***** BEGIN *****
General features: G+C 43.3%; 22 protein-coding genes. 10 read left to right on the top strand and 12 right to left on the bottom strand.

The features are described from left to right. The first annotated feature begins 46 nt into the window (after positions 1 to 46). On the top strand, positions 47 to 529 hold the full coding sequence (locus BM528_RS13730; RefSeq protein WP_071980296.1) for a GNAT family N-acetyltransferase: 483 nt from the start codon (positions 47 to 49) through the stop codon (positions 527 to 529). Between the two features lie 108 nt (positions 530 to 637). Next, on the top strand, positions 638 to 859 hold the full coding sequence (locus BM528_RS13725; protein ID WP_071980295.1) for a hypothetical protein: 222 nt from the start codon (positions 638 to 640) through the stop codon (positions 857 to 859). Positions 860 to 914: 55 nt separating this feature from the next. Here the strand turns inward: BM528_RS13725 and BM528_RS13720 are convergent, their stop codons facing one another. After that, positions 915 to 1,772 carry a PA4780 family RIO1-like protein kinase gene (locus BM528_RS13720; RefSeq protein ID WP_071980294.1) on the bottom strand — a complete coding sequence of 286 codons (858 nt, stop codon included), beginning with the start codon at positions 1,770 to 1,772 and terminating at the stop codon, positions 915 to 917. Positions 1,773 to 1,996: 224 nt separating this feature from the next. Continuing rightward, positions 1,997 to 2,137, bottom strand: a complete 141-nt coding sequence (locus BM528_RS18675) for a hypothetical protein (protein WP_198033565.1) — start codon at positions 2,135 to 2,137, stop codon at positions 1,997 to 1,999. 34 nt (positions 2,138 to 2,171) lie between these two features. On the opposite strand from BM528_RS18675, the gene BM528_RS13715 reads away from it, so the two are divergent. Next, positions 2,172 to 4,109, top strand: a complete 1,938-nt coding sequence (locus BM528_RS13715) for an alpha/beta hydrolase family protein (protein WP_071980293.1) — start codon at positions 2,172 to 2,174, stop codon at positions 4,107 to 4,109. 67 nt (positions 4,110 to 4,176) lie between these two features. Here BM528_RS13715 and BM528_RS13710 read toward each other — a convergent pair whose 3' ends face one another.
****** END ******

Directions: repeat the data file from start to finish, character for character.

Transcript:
General features: G+C 43.3%; 22 protein-coding genes. 10 read left to right on the top strand and 12 right to left on the bottom strand.

The features are described from left to right. The first annotated feature begins 46 nt into the window (after positions 1 to 46). On the top strand, positions 47 to 529 hold the full coding sequence (locus BM528_RS13730; RefSeq protein WP_071980296.1) for a GNAT family N-acetyltransferase: 483 nt from the start codon (positions 47 to 49) through the stop codon (positions 527 to 529). Between the two features lie 108 nt (positions 530 to 637). Next, on the top strand, positions 638 to 859 hold the full coding sequence (locus BM528_RS13725; protein ID WP_071980295.1) for a hypothetical protein: 222 nt from the start codon (positions 638 to 640) through the stop codon (positions 857 to 859). Positions 860 to 914: 55 nt separating this feature from the next. Here the strand turns inward: BM528_RS13725 and BM528_RS13720 are convergent, their stop codons facing one another. After that, positions 915 to 1,772 carry a PA4780 family RIO1-like protein kinase gene (locus BM528_RS13720; RefSeq protein ID WP_071980294.1) on the bottom strand — a complete coding sequence of 286 codons (858 nt, stop codon included), beginning with the start codon at positions 1,770 to 1,772 and terminating at the stop codon, positions 915 to 917. Positions 1,773 to 1,996: 224 nt separating this feature from the next. Continuing rightward, positions 1,997 to 2,137, bottom strand: a complete 141-nt coding sequence (locus BM528_RS18675) for a hypothetical protein (protein WP_198033565.1) — start codon at positions 2,135 to 2,137, stop codon at positions 1,997 to 1,999. 34 nt (positions 2,138 to 2,171) lie between these two features. On the opposite strand from BM528_RS18675, the gene BM528_RS13715 reads away from it, so the two are divergent. Next, positions 2,172 to 4,109, top strand: a complete 1,938-nt coding sequence (locus BM528_RS13715) for an alpha/beta hydrolase family protein (protein WP_071980293.1) — start codon at positions 2,172 to 2,174, stop codon at positions 4,107 to 4,109. 67 nt (positions 4,110 to 4,176) lie between these two features. Here BM528_RS13715 and BM528_RS13710 read toward each other — a convergent pair whose 3' ends face one another.